Dublin Flights, Dublin Hotels and Dublin Breaks:
In Dublin's fair city, the girls are still pretty…and that's true of Dublin itself, despite the somewhat ill-considered regeneration from the 1930s onwards that swept away and renewed much of the Irish Republic's then-run-down but charming capital. In recent years economic growth has rocketed, creating additional redevelopment pressures.
Grafton Street, running from Trinity College south to St Stephen's Green is a tourist area of Dublin where you will find most of the main sights and Dublin's best restaurants and hotels. North of the Liffey, O'Connell Street, is one of Dublin's oldest boulevards and is now crammed with shops.
Pubs, bars and clubs are what Dublin does best. Tourists flock to Temple Bar until the early hours every night of the week. It has been said that a "Good puzzle would be to cross Dublin without passing a pub" [from James Joyce's "Ulysses"]. Other than Temple Bar, the most liveliest streets are South Great George's and Camden which turn into street parties from Thursday nights onwards. Harcourt Street is the centre of the club nightlife and most clubs serve drinks until 02:00 and close around 03:00.
The River Liffey divides the city centre into Northside (traditionally working class) and Southside (middle and upper classes), in practice a distinction that has long been blurred. Though the city is rich in the museums and galleries that property reflect a strong cultural heritage, the area around the river and the famous O'Connell Bridge summarizes the one unarguable truth about modern Dublin - with more than half the population under 25, fun-lovers jetting in from all over Europe and a thriving tourist industry, this is a place that simply pulses with energy and life by day and night. Notable areas in this context are Temple Bar with its winding, cobbled thoroughfares, and the streets around the St Stephen's Green.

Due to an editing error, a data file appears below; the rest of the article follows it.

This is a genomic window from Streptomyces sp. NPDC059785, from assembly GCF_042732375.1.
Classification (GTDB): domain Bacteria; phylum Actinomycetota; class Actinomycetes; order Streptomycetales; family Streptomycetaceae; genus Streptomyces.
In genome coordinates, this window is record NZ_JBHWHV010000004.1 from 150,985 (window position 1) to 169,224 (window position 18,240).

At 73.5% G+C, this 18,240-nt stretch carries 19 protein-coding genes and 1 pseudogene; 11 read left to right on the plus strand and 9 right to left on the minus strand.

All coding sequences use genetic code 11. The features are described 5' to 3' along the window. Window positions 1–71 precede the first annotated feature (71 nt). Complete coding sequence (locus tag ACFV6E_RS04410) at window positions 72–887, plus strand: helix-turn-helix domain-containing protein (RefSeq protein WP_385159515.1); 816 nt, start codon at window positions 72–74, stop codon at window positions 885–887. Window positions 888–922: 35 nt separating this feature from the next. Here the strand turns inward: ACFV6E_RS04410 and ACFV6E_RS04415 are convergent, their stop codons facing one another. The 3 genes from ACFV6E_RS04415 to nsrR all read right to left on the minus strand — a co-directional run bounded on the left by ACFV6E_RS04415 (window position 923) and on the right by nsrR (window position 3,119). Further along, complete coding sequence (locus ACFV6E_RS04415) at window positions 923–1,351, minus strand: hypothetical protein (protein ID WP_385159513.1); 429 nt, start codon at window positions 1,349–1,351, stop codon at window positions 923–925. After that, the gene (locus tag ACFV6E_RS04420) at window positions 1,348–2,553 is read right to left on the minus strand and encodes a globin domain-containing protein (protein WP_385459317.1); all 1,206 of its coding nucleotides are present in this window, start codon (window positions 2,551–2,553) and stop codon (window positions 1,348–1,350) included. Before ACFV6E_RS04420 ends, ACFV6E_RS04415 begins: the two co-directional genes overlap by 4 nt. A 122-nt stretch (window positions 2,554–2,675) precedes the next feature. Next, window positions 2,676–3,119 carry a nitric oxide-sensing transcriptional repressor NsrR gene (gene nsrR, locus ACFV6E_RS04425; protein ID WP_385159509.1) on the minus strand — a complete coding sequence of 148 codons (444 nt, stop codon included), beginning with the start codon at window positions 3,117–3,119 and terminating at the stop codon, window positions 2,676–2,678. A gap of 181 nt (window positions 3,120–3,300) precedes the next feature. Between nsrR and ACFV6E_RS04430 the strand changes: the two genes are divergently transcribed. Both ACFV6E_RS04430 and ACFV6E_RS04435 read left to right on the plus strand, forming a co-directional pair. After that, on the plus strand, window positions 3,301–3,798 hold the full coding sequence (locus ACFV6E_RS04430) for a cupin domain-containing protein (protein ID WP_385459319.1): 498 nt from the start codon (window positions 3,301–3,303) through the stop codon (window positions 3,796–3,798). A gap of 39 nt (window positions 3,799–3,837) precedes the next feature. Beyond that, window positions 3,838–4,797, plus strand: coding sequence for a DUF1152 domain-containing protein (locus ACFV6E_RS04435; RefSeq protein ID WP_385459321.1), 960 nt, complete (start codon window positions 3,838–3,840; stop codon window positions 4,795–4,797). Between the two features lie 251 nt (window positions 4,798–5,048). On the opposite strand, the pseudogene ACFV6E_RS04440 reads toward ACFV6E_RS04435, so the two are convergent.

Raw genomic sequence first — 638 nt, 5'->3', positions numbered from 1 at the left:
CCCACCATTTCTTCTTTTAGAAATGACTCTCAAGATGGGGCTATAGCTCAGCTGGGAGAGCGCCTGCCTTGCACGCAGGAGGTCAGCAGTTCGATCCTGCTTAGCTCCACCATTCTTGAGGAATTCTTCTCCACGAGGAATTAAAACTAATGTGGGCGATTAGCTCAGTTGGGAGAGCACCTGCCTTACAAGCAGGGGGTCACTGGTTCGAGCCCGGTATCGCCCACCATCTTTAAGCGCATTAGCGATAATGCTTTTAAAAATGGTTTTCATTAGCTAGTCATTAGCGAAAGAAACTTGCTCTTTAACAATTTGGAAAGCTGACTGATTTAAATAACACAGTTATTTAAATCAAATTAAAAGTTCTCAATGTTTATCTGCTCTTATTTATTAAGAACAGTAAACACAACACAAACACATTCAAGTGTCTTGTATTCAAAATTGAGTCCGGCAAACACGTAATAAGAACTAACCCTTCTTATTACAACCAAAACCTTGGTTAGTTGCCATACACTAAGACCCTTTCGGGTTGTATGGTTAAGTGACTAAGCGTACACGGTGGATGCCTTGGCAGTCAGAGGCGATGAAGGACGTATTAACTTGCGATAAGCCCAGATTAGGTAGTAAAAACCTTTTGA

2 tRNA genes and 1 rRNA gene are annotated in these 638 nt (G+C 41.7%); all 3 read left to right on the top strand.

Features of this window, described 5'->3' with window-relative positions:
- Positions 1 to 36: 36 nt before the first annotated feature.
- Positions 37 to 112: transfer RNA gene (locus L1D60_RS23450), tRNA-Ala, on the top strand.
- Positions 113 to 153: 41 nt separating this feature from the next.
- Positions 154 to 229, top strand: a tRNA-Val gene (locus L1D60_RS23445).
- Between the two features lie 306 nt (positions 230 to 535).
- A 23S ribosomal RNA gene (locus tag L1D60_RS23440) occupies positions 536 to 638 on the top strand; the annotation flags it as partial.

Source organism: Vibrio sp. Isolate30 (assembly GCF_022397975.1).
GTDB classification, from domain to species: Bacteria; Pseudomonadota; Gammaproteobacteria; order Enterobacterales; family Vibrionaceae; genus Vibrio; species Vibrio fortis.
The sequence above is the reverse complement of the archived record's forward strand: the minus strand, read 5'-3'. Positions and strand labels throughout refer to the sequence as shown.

The centre of Dublin is easy to get around on foot but if you get tired then local buses are frequent and cheap. An excellent bus map of the city is available from Dublin Bus of the tourist office. Dublin Bus runs a "hop on/off" Dublin City Tour which starts on O'Connell Bridge and takes about an hour.Location of Dublin:
Near the midpoint of the Republic of Ireland's east coast, facing across Dublin Bay towards the Irish Sea. 105 miles south of Belfast (Northern Ireland). Dublin international airport 7 miles north of centre; ferries arrive at Dublin Port, 1 ml east, and Dun Laoghaire, 6 miles southeast.Dublin Temperature Chart :
Average daily temperature °CServing Airports:
Flight time from the UK: approximately 1 hourShopping in Dublin:
Main concentration is around Grafton Street and includes the usual high-street stores, Brown Thomas (Dublin's Harrods) and the filigreed halls of St Stephen's Green Shopping Centre. A complex at the western end of Temple Bar accommodates designer boutiques and galleries. More designer and art shops, together with antique and bookshops, are found on the cobbled streets of Temple Bar and along the Liffey Quays. Nassau Street has many stores specialising in traditional Irish knitwear, linen, glassware and ceramics. Large out-of-town developments have appeared including those at Dundrum and Tallaght.Eating out in Dublin:
Many varied restaurants in Temple Bar where the atmosphere is cosmopolitan and prices on a par with the UK, although drinks are a little more expensive. The finest restaurants are found in hotels such as Clarence, La Stampa and Shelbourne. Casual cafes abound and many pubs serve hearty meals. Plenty of cuisines from around the world can be found as well as sandwich bars, takeaways and fast-food franchises. Advance bookings usually needed for restaurant meals.
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